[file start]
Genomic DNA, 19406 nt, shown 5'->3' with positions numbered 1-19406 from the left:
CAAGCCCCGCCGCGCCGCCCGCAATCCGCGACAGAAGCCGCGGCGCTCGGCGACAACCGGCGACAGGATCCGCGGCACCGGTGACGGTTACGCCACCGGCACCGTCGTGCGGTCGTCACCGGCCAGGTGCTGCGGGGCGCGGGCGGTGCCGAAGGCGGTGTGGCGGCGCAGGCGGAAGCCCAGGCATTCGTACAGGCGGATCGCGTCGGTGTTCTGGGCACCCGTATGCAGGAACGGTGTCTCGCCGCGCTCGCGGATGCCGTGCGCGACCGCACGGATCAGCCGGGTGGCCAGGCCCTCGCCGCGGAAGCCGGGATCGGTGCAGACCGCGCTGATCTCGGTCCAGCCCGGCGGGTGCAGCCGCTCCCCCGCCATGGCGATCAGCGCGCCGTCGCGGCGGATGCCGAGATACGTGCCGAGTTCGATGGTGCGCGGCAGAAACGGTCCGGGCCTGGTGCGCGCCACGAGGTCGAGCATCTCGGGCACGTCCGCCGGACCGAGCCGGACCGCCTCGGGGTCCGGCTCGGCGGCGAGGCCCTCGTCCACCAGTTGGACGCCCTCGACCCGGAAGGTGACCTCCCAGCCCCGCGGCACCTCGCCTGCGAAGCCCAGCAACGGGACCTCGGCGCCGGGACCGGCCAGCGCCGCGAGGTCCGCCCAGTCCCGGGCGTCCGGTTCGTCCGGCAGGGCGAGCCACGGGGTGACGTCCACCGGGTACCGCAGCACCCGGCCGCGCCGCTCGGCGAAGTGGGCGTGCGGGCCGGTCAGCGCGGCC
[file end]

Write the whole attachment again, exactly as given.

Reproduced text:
Genomic DNA, 19406 nt, shown 5'->3' with positions numbered 1-19406 from the left:
CAAGCCCCGCCGCGCCGCCCGCAATCCGCGACAGAAGCCGCGGCGCTCGGCGACAACCGGCGACAGGATCCGCGGCACCGGTGACGGTTACGCCACCGGCACCGTCGTGCGGTCGTCACCGGCCAGGTGCTGCGGGGCGCGGGCGGTGCCGAAGGCGGTGTGGCGGCGCAGGCGGAAGCCCAGGCATTCGTACAGGCGGATCGCGTCGGTGTTCTGGGCACCCGTATGCAGGAACGGTGTCTCGCCGCGCTCGCGGATGCCGTGCGCGACCGCACGGATCAGCCGGGTGGCCAGGCCCTCGCCGCGGAAGCCGGGATCGGTGCAGACCGCGCTGATCTCGGTCCAGCCCGGCGGGTGCAGCCGCTCCCCCGCCATGGCGATCAGCGCGCCGTCGCGGCGGATGCCGAGATACGTGCCGAGTTCGATGGTGCGCGGCAGAAACGGTCCGGGCCTGGTGCGCGCCACGAGGTCGAGCATCTCGGGCACGTCCGCCGGACCGAGCCGGACCGCCTCGGGGTCCGGCTCGGCGGCGAGGCCCTCGTCCACCAGTTGGACGCCCTCGACCCGGAAGGTGACCTCCCAGCCCCGCGGCACCTCGCCTGCGAAGCCCAGCAACGGGACCTCGGCGCCGGGACCGGCCAGCGCCGCGAGGTCCGCCCAGTCCCGGGCGTCCGGTTCGTCCGGCAGGGCGAGCCACGGGGTGACGTCCACCGGGTACCGCAGCACCCGGCCGCGCCGCTCGGCGAAGTGGGCGTGCGGGCCGGTCAGCGCGGCC